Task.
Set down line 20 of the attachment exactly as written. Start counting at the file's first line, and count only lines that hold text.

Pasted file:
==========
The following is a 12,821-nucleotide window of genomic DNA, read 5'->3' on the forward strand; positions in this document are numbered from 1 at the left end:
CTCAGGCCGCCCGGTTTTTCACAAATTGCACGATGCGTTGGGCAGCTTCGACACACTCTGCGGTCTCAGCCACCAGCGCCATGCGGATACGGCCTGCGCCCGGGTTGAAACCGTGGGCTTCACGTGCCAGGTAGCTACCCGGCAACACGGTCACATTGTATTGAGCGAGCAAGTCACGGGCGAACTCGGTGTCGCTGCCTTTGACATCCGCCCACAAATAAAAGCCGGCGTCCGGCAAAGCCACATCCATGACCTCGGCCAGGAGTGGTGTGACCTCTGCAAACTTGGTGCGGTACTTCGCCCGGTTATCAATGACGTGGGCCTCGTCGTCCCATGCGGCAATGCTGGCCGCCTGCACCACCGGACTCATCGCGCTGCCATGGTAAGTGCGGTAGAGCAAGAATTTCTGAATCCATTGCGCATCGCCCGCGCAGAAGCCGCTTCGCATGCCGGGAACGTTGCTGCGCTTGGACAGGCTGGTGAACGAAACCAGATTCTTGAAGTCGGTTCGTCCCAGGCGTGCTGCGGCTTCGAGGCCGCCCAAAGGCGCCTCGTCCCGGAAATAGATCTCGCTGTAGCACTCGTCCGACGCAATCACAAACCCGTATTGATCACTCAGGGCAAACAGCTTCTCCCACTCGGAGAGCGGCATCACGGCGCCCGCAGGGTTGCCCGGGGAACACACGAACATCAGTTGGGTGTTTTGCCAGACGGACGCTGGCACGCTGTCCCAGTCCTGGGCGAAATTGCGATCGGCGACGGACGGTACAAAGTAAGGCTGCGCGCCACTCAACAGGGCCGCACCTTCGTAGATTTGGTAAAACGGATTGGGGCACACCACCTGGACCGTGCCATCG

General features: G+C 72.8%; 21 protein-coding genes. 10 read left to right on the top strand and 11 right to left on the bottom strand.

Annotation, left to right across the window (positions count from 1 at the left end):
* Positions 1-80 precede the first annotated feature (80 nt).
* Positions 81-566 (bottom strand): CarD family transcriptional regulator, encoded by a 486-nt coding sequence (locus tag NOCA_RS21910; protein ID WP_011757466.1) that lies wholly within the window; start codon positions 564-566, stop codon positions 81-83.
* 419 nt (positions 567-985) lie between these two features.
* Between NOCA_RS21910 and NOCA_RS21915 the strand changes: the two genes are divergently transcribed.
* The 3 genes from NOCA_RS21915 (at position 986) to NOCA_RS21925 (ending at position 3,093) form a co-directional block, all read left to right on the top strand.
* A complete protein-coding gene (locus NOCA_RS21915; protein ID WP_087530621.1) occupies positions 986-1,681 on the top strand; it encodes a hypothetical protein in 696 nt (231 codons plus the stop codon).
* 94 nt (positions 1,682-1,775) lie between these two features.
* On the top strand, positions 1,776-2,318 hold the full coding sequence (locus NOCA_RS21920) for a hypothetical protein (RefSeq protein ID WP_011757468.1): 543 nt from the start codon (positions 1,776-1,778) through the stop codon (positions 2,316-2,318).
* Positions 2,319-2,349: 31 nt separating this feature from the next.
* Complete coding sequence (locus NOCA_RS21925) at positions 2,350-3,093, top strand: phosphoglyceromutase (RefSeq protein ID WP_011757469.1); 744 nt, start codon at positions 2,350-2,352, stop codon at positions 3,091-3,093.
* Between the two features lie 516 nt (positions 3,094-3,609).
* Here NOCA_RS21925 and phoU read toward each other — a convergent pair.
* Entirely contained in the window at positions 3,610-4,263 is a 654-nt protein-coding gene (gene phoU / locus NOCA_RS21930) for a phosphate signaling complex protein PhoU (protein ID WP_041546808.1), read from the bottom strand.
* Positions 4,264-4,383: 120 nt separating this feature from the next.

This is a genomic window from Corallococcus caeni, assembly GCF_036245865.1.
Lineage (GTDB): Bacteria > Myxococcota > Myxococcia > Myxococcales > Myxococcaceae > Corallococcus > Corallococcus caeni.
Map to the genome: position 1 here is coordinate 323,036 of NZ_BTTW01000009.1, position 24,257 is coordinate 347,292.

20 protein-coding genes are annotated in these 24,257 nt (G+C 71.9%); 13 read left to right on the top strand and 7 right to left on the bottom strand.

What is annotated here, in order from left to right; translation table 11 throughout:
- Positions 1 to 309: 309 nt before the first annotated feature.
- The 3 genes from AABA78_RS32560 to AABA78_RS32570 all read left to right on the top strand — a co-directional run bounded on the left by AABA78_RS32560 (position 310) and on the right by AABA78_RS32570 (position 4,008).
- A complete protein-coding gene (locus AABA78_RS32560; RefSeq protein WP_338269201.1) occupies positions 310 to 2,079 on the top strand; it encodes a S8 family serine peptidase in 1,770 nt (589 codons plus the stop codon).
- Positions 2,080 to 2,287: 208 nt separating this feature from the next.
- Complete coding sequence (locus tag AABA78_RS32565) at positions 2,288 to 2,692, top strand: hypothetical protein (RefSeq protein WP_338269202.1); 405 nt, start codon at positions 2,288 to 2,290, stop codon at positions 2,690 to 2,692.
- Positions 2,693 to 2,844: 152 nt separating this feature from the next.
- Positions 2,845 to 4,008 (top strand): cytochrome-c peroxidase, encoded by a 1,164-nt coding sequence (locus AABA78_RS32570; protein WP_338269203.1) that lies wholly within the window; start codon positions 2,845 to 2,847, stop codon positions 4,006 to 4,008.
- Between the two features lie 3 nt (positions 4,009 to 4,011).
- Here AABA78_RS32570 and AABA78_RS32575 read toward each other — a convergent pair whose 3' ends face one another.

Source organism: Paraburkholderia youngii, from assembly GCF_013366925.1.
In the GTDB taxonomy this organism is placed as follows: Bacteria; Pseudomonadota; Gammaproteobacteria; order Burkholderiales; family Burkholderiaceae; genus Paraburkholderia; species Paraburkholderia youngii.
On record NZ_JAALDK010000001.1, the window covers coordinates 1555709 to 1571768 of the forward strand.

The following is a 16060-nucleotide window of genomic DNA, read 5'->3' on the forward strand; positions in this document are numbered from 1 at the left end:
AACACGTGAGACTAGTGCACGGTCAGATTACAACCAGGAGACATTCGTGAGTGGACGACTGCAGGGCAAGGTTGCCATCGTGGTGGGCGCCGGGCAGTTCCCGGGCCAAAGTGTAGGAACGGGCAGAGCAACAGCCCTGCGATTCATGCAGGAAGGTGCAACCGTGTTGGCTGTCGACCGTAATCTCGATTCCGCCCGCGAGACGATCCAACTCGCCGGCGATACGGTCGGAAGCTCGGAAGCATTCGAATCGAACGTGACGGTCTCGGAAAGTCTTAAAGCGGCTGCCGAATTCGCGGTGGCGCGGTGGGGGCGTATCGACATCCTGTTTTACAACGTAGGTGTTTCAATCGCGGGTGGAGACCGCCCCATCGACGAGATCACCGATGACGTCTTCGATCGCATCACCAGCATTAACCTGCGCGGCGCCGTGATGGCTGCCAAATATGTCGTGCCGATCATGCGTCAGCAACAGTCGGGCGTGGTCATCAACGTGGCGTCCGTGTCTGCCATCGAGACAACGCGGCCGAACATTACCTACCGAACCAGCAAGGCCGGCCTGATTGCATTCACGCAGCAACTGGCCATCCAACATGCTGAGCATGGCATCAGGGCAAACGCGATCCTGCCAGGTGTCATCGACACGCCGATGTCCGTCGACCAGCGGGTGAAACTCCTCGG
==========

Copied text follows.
Lineage (GTDB): Bacteria > Myxococcota > Myxococcia > Myxococcales > Myxococcaceae > Corallococcus > Corallococcus caeni.